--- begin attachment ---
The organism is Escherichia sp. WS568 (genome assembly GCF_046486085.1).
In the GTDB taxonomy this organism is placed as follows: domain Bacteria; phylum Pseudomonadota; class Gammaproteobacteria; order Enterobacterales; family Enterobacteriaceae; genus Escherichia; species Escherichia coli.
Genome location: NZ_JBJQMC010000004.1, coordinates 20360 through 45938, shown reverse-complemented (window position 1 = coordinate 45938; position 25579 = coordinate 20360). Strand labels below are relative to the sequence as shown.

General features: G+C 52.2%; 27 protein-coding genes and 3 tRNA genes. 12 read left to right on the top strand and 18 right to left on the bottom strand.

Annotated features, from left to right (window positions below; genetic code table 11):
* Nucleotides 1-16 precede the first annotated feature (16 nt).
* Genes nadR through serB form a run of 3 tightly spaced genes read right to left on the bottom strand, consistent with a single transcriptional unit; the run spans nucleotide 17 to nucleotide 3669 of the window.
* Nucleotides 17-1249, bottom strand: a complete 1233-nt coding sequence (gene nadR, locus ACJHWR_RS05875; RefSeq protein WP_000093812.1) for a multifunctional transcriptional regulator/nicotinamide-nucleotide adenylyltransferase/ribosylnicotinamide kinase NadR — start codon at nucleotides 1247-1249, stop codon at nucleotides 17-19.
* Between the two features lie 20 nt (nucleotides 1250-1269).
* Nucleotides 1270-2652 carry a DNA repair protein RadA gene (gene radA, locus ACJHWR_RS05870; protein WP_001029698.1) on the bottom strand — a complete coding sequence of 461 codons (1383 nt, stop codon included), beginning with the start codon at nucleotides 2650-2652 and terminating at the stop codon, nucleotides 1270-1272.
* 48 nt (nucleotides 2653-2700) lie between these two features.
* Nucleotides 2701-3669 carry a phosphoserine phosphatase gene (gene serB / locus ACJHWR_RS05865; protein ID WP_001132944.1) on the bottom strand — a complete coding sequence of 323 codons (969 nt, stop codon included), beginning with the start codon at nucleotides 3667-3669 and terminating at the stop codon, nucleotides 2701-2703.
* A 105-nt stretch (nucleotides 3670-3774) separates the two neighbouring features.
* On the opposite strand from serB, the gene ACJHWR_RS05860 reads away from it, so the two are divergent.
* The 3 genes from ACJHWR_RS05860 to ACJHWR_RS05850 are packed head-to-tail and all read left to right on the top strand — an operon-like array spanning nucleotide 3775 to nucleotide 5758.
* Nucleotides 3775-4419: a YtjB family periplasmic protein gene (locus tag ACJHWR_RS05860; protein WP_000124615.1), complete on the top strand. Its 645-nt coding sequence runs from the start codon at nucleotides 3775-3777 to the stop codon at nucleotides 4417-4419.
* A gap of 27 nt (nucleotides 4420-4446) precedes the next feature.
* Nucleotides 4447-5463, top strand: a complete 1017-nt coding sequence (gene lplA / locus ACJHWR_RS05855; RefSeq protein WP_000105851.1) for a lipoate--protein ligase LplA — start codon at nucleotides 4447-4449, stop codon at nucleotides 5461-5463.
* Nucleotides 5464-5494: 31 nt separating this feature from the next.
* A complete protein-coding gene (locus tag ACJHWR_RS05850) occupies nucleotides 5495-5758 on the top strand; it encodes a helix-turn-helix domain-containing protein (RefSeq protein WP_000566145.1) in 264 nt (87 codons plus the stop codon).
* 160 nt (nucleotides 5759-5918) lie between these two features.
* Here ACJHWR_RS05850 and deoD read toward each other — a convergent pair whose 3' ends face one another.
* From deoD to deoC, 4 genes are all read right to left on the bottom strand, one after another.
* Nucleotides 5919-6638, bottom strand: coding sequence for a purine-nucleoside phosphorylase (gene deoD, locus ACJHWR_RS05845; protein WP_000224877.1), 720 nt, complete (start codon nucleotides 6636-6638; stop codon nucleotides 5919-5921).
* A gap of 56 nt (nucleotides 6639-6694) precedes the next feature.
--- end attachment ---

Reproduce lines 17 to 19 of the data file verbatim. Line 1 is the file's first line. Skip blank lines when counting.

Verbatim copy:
* A gap of 27 nt (nucleotides 4420-4446) precedes the next feature.
* Nucleotides 4447-5463, top strand: a complete 1017-nt coding sequence (gene lplA / locus ACJHWR_RS05855; RefSeq protein WP_000105851.1) for a lipoate--protein ligase LplA — start codon at nucleotides 4447-4449, stop codon at nucleotides 5461-5463.
* Nucleotides 5464-5494: 31 nt separating this feature from the next.